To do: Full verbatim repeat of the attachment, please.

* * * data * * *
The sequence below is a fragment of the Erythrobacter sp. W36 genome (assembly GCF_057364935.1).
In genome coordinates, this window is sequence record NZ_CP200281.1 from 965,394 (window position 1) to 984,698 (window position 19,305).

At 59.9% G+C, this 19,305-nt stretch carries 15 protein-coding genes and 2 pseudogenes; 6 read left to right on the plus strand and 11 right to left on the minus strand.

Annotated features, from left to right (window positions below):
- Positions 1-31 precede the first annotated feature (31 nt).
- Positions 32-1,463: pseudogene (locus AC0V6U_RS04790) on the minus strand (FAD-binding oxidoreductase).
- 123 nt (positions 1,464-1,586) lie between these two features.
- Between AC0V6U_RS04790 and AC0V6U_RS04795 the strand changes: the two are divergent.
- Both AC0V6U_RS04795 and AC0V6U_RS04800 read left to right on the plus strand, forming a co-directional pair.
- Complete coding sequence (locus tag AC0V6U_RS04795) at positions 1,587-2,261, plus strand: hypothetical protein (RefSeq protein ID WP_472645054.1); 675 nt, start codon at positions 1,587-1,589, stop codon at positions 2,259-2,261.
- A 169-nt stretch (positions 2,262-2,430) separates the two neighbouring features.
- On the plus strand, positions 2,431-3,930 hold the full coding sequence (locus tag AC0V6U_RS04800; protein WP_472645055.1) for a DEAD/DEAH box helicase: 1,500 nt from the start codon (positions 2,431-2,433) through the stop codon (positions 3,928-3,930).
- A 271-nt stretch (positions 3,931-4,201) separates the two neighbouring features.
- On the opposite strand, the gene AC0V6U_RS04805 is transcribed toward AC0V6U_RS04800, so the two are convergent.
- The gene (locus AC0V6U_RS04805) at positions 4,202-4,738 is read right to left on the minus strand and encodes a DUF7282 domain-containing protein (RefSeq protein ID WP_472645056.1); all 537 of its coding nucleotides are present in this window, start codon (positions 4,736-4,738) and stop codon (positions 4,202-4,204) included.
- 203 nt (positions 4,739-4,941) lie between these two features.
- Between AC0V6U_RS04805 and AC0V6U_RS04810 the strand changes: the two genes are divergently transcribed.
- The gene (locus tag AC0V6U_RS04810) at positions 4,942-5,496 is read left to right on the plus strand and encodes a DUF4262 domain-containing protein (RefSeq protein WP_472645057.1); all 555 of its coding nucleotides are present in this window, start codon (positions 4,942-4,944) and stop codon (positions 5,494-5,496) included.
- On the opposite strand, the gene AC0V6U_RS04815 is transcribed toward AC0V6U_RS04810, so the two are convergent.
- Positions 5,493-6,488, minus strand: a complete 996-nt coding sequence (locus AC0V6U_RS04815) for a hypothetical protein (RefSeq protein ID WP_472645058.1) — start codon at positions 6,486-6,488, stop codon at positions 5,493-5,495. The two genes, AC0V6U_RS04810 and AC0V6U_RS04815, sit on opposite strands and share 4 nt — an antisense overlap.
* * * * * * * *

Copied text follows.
The sequence below is a fragment of the Erythrobacter sp. W36 genome (assembly GCF_057364935.1).
In genome coordinates, this window is sequence record NZ_CP200281.1 from 965,394 (window position 1) to 984,698 (window position 19,305).

At 59.9% G+C, this 19,305-nt stretch carries 15 protein-coding genes and 2 pseudogenes; 6 read left to right on the plus strand and 11 right to left on the minus strand.

Annotated features, from left to right (window positions below):
- Positions 1-31 precede the first annotated feature (31 nt).
- Positions 32-1,463: pseudogene (locus AC0V6U_RS04790) on the minus strand (FAD-binding oxidoreductase).
- 123 nt (positions 1,464-1,586) lie between these two features.
- Between AC0V6U_RS04790 and AC0V6U_RS04795 the strand changes: the two are divergent.
- Both AC0V6U_RS04795 and AC0V6U_RS04800 read left to right on the plus strand, forming a co-directional pair.
- Complete coding sequence (locus tag AC0V6U_RS04795) at positions 1,587-2,261, plus strand: hypothetical protein (RefSeq protein ID WP_472645054.1); 675 nt, start codon at positions 1,587-1,589, stop codon at positions 2,259-2,261.
- A 169-nt stretch (positions 2,262-2,430) separates the two neighbouring features.
- On the plus strand, positions 2,431-3,930 hold the full coding sequence (locus tag AC0V6U_RS04800; protein WP_472645055.1) for a DEAD/DEAH box helicase: 1,500 nt from the start codon (positions 2,431-2,433) through the stop codon (positions 3,928-3,930).
- A 271-nt stretch (positions 3,931-4,201) separates the two neighbouring features.
- On the opposite strand, the gene AC0V6U_RS04805 is transcribed toward AC0V6U_RS04800, so the two are convergent.
- The gene (locus AC0V6U_RS04805) at positions 4,202-4,738 is read right to left on the minus strand and encodes a DUF7282 domain-containing protein (RefSeq protein ID WP_472645056.1); all 537 of its coding nucleotides are present in this window, start codon (positions 4,736-4,738) and stop codon (positions 4,202-4,204) included.
- 203 nt (positions 4,739-4,941) lie between these two features.
- Between AC0V6U_RS04805 and AC0V6U_RS04810 the strand changes: the two genes are divergently transcribed.
- The gene (locus tag AC0V6U_RS04810) at positions 4,942-5,496 is read left to right on the plus strand and encodes a DUF4262 domain-containing protein (RefSeq protein WP_472645057.1); all 555 of its coding nucleotides are present in this window, start codon (positions 4,942-4,944) and stop codon (positions 5,494-5,496) included.
- On the opposite strand, the gene AC0V6U_RS04815 is transcribed toward AC0V6U_RS04810, so the two are convergent.
- Positions 5,493-6,488, minus strand: a complete 996-nt coding sequence (locus AC0V6U_RS04815) for a hypothetical protein (RefSeq protein ID WP_472645058.1) — start codon at positions 6,486-6,488, stop codon at positions 5,493-5,495. The two genes, AC0V6U_RS04810 and AC0V6U_RS04815, sit on opposite strands and share 4 nt — an antisense overlap.